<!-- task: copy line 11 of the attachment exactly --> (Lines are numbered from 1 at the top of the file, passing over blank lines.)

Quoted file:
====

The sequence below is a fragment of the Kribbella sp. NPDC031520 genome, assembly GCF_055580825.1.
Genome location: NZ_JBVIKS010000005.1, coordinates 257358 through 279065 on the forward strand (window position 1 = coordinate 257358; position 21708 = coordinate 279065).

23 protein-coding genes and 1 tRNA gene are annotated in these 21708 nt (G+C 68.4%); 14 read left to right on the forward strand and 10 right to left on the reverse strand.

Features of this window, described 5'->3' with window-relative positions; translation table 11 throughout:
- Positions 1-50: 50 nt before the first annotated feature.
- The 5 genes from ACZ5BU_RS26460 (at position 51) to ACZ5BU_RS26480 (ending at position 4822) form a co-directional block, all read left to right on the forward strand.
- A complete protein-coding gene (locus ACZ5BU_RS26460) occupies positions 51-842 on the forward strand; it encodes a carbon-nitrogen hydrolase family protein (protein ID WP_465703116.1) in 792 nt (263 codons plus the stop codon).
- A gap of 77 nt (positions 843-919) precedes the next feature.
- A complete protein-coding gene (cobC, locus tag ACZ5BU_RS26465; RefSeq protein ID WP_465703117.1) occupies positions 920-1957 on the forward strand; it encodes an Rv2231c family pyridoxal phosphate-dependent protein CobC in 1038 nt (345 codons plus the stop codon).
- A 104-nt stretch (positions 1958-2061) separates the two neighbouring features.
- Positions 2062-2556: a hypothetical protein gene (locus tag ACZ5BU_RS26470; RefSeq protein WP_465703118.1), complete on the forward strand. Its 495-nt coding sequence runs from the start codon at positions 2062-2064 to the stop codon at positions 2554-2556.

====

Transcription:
- Positions 2062-2556: a hypothetical protein gene (locus tag ACZ5BU_RS26470; RefSeq protein WP_465703118.1), complete on the forward strand. Its 495-nt coding sequence runs from the start codon at positions 2062-2064 to the stop codon at positions 2554-2556.